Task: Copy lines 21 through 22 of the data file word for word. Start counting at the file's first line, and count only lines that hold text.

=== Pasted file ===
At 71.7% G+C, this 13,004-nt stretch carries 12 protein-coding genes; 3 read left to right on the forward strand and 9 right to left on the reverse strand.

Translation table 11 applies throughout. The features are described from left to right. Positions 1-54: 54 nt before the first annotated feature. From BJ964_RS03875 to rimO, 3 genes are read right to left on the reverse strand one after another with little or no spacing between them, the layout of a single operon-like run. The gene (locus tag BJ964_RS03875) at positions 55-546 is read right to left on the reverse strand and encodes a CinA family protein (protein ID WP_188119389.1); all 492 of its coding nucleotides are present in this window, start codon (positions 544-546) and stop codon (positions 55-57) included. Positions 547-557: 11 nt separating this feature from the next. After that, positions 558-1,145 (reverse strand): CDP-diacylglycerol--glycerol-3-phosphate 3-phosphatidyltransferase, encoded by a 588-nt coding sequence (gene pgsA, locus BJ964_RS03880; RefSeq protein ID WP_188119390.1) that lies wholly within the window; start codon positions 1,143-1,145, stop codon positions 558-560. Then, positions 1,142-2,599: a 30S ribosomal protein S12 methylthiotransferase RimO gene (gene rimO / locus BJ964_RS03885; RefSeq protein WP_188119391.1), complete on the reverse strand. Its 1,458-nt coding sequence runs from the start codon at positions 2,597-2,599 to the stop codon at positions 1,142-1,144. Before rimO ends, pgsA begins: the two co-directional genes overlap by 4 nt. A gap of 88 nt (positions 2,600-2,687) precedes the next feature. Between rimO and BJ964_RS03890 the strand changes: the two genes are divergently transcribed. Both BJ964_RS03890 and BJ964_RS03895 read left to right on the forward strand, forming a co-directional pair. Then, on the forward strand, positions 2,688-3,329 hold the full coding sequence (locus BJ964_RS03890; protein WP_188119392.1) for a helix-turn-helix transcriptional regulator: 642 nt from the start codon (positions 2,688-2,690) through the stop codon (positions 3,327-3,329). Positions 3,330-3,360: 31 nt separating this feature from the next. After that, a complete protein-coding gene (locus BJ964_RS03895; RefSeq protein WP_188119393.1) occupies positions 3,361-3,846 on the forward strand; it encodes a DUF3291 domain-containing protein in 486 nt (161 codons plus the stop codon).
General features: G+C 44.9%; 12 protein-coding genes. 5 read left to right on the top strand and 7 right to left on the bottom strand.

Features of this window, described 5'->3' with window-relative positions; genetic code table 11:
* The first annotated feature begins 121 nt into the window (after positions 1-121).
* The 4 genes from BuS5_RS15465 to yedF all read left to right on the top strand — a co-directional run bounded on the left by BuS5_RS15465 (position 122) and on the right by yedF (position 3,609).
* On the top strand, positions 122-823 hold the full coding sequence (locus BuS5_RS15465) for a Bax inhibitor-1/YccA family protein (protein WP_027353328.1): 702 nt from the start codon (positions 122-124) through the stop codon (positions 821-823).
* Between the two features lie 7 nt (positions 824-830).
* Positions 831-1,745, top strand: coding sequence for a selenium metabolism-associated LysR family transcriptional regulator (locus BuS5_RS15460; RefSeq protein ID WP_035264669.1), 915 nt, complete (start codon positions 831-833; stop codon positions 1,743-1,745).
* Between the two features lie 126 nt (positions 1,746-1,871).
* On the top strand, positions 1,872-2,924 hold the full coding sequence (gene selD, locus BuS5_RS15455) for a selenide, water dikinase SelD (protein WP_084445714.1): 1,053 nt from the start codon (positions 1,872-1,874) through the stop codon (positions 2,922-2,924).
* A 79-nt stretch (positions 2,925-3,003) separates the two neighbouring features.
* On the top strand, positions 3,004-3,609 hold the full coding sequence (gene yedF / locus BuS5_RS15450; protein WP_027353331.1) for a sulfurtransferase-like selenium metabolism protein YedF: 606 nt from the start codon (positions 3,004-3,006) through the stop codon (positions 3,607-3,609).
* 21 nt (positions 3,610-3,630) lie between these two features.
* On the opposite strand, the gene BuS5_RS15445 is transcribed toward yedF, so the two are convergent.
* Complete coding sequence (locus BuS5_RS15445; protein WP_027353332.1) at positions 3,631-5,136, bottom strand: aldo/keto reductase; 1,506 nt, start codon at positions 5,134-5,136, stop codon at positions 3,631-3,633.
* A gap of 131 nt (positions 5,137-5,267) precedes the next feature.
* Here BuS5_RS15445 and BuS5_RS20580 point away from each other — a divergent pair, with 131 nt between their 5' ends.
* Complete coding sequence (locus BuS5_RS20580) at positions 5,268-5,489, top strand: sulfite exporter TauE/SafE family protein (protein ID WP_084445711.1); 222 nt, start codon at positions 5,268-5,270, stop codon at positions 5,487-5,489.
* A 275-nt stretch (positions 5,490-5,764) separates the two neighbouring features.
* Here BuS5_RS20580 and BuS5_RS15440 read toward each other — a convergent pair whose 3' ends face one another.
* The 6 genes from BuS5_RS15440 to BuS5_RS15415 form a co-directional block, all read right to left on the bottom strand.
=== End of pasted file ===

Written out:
* Here BuS5_RS20580 and BuS5_RS15440 read toward each other — a convergent pair whose 3' ends face one another.
* The 6 genes from BuS5_RS15440 to BuS5_RS15415 form a co-directional block, all read right to left on the bottom strand.